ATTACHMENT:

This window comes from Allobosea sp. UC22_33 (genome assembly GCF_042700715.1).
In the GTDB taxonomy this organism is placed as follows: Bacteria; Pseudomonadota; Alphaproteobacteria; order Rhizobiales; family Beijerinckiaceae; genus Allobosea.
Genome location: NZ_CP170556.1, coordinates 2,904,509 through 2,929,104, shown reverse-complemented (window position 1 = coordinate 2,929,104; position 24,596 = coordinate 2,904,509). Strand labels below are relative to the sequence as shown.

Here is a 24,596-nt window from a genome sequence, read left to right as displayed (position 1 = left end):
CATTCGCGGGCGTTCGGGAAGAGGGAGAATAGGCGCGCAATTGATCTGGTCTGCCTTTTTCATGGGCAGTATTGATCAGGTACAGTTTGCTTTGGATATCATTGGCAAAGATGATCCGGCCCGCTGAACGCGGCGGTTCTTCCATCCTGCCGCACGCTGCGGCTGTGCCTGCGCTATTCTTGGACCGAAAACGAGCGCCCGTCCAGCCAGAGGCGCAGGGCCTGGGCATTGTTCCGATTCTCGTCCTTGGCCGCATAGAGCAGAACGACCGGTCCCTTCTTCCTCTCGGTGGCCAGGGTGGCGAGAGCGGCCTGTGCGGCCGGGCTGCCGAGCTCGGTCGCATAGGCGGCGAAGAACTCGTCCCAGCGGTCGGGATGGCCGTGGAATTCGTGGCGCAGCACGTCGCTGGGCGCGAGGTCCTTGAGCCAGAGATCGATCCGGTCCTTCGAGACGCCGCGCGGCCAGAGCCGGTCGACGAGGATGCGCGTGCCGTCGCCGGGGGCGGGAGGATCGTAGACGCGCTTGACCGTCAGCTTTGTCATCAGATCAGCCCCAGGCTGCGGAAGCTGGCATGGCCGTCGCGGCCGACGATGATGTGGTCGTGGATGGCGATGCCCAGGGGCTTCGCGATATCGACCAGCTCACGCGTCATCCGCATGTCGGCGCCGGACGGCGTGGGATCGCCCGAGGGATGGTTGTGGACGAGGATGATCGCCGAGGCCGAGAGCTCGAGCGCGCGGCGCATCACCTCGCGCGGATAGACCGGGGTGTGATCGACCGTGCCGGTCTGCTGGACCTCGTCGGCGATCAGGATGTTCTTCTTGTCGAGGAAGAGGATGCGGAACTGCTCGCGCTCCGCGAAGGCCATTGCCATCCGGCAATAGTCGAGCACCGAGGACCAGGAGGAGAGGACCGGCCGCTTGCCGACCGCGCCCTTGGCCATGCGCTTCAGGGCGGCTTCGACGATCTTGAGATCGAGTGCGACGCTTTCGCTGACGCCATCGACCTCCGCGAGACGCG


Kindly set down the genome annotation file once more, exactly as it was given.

This window comes from Allobosea sp. UC22_33 (genome assembly GCF_042700715.1).
In the GTDB taxonomy this organism is placed as follows: Bacteria; Pseudomonadota; Alphaproteobacteria; order Rhizobiales; family Beijerinckiaceae; genus Allobosea.
Genome location: NZ_CP170556.1, coordinates 2,904,509 through 2,929,104, shown reverse-complemented (window position 1 = coordinate 2,929,104; position 24,596 = coordinate 2,904,509). Strand labels below are relative to the sequence as shown.

Here is a 24,596-nt window from a genome sequence, read left to right as displayed (position 1 = left end):
CATTCGCGGGCGTTCGGGAAGAGGGAGAATAGGCGCGCAATTGATCTGGTCTGCCTTTTTCATGGGCAGTATTGATCAGGTACAGTTTGCTTTGGATATCATTGGCAAAGATGATCCGGCCCGCTGAACGCGGCGGTTCTTCCATCCTGCCGCACGCTGCGGCTGTGCCTGCGCTATTCTTGGACCGAAAACGAGCGCCCGTCCAGCCAGAGGCGCAGGGCCTGGGCATTGTTCCGATTCTCGTCCTTGGCCGCATAGAGCAGAACGACCGGTCCCTTCTTCCTCTCGGTGGCCAGGGTGGCGAGAGCGGCCTGTGCGGCCGGGCTGCCGAGCTCGGTCGCATAGGCGGCGAAGAACTCGTCCCAGCGGTCGGGATGGCCGTGGAATTCGTGGCGCAGCACGTCGCTGGGCGCGAGGTCCTTGAGCCAGAGATCGATCCGGTCCTTCGAGACGCCGCGCGGCCAGAGCCGGTCGACGAGGATGCGCGTGCCGTCGCCGGGGGCGGGAGGATCGTAGACGCGCTTGACCGTCAGCTTTGTCATCAGATCAGCCCCAGGCTGCGGAAGCTGGCATGGCCGTCGCGGCCGACGATGATGTGGTCGTGGATGGCGATGCCCAGGGGCTTCGCGATATCGACCAGCTCACGCGTCATCCGCATGTCGGCGCCGGACGGCGTGGGATCGCCCGAGGGATGGTTGTGGACGAGGATGATCGCCGAGGCCGAGAGCTCGAGCGCGCGGCGCATCACCTCGCGCGGATAGACCGGGGTGTGATCGACCGTGCCGGTCTGCTGGACCTCGTCGGCGATCAGGATGTTCTTCTTGTCGAGGAAGAGGATGCGGAACTGCTCGCGCTCCGCGAAGGCCATTGCCATCCGGCAATAGTCGAGCACCGAGGACCAGGAGGAGAGGACCGGCCGCTTGCCGACCGCGCCCTTGGCCATGCGCTTCAGGGCGGCTTCGACGATCTTGAGATCGAGTGCGACGCTTTCGCTGACGCCATCGACCTCCGCGAGACGCG